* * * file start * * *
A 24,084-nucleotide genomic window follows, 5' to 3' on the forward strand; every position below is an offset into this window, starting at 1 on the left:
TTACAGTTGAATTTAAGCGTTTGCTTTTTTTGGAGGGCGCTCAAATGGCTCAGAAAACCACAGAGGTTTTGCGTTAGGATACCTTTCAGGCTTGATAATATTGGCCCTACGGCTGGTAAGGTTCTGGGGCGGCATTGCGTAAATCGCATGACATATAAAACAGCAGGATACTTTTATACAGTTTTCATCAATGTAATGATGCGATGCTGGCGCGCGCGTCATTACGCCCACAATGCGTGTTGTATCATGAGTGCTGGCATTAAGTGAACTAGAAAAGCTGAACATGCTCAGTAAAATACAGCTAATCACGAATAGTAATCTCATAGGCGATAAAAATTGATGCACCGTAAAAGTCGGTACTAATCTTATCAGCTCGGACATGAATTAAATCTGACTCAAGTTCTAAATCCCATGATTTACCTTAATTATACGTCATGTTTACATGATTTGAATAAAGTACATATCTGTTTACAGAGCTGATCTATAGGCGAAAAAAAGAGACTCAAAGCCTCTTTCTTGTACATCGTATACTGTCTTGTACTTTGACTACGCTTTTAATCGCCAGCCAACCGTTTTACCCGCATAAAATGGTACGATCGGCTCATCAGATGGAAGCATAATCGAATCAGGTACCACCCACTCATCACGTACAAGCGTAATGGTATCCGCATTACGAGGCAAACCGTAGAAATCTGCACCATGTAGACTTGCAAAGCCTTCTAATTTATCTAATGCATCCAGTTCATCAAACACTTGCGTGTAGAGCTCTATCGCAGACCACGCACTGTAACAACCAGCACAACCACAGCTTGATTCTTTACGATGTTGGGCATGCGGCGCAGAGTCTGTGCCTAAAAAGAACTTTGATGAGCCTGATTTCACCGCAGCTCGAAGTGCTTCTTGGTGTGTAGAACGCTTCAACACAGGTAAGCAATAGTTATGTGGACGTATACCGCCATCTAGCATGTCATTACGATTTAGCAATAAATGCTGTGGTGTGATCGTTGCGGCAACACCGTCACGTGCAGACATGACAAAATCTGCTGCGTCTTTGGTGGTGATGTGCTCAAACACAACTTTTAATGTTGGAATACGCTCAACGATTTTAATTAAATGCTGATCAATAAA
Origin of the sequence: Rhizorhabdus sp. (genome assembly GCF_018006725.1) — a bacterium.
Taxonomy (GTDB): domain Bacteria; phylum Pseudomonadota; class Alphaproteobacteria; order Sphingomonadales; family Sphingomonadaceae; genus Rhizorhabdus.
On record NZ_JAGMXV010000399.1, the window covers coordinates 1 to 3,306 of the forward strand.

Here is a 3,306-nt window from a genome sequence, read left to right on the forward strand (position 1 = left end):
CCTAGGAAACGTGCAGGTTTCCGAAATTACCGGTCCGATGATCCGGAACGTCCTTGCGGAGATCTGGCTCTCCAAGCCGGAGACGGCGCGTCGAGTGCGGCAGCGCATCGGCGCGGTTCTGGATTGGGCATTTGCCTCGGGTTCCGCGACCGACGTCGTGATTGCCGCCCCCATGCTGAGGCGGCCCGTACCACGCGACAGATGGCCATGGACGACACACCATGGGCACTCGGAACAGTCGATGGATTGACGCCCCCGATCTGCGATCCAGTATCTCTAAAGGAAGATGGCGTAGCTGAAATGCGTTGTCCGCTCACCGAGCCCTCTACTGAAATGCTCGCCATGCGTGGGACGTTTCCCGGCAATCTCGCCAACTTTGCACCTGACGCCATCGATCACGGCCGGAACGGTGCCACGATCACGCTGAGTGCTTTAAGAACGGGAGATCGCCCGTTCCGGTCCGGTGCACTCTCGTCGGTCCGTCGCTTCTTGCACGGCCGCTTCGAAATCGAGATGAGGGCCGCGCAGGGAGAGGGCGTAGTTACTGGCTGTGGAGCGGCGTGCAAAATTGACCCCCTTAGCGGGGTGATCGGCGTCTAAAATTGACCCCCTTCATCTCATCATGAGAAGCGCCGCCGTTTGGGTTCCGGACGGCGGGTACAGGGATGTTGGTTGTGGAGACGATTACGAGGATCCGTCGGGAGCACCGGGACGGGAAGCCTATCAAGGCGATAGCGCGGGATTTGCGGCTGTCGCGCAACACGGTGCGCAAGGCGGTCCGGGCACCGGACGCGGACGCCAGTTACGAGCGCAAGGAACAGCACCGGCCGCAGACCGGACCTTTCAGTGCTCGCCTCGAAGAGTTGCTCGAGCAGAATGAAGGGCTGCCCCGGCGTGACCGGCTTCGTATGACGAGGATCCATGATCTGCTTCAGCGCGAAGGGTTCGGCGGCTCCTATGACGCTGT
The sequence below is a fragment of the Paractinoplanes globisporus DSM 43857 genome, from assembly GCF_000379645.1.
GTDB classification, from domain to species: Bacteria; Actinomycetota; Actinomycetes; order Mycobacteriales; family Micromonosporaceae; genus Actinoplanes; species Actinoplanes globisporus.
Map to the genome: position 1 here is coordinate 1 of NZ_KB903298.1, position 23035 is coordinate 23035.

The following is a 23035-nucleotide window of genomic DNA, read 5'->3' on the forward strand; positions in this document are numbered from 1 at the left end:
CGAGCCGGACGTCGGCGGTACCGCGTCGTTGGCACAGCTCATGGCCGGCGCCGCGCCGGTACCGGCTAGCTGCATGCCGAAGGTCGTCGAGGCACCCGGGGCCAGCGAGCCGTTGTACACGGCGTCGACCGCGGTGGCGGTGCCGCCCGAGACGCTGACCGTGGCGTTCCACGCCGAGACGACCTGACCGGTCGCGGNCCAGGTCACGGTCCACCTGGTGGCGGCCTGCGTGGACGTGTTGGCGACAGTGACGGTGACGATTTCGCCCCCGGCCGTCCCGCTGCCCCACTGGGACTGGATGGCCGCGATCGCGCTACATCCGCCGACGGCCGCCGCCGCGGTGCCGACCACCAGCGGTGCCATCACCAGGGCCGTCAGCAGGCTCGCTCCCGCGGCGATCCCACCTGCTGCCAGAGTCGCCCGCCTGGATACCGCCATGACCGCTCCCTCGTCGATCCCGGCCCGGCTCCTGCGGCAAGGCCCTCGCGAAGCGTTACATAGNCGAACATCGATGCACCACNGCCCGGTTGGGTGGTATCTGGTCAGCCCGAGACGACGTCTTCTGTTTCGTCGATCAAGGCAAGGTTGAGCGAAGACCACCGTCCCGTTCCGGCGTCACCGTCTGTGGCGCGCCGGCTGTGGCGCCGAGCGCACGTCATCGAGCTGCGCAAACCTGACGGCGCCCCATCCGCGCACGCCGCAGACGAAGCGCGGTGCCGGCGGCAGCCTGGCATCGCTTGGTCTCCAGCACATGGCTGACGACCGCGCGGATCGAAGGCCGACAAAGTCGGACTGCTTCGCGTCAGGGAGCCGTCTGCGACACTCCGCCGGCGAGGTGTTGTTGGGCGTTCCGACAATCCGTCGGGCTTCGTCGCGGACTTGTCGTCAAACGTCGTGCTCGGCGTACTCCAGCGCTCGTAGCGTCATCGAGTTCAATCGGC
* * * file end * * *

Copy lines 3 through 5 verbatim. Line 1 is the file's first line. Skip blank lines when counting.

Origin of the sequence: Rhizorhabdus sp. (genome assembly GCF_018006725.1) — a bacterium.
Taxonomy (GTDB): domain Bacteria; phylum Pseudomonadota; class Alphaproteobacteria; order Sphingomonadales; family Sphingomonadaceae; genus Rhizorhabdus.
On record NZ_JAGMXV010000399.1, the window covers coordinates 1 to 3,306 of the forward strand.